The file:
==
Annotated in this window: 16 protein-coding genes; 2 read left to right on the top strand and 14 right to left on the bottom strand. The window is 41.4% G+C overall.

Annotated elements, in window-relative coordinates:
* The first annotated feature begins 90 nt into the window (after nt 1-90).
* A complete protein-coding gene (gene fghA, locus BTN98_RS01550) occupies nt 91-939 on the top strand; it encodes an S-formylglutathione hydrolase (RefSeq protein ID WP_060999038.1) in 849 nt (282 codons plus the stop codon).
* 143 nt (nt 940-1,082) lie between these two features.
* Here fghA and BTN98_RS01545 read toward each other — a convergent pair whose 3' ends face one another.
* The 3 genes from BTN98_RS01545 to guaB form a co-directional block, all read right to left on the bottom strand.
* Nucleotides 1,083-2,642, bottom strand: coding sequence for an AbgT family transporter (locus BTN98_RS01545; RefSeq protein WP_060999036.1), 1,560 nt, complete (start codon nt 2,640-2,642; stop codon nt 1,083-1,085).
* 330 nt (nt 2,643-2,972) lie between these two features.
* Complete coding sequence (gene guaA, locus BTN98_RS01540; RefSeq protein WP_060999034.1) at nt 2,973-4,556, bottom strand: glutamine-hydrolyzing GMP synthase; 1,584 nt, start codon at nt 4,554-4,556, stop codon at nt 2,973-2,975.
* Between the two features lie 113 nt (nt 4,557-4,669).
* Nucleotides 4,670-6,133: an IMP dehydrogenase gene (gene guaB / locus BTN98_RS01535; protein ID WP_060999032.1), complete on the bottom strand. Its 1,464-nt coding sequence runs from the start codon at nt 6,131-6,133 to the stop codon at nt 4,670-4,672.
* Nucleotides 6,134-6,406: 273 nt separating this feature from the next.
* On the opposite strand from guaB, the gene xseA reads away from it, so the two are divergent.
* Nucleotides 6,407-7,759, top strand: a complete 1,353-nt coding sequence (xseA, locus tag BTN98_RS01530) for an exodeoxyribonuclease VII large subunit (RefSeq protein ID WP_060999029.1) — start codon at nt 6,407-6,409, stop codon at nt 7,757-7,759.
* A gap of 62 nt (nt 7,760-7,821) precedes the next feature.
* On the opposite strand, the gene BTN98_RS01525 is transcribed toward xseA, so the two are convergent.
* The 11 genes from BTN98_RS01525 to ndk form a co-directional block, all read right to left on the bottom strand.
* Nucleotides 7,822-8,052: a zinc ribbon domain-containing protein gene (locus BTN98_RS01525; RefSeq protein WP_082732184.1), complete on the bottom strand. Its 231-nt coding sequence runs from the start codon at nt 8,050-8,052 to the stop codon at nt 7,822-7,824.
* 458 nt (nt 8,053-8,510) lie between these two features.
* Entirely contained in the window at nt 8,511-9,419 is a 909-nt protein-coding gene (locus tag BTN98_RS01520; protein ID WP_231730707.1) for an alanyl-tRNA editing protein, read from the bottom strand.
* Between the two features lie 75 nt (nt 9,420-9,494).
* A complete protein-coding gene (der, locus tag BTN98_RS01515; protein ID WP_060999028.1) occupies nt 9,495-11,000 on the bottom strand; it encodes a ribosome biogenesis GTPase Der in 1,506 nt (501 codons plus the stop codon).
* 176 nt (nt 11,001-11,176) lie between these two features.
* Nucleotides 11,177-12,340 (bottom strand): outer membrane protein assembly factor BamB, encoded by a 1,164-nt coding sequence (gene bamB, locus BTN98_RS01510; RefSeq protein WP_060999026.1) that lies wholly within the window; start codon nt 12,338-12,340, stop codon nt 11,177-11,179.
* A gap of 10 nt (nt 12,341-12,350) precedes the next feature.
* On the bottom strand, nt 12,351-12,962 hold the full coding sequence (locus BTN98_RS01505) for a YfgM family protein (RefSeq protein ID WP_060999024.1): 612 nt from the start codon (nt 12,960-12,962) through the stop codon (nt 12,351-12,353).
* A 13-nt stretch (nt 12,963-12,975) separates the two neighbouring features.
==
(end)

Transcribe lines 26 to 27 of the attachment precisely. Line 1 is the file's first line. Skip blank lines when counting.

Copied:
* A gap of 10 nt (nt 12,341-12,350) precedes the next feature.
* On the bottom strand, nt 12,351-12,962 hold the full coding sequence (locus BTN98_RS01505) for a YfgM family protein (RefSeq protein ID WP_060999024.1): 612 nt from the start codon (nt 12,960-12,962) through the stop codon (nt 12,351-12,353).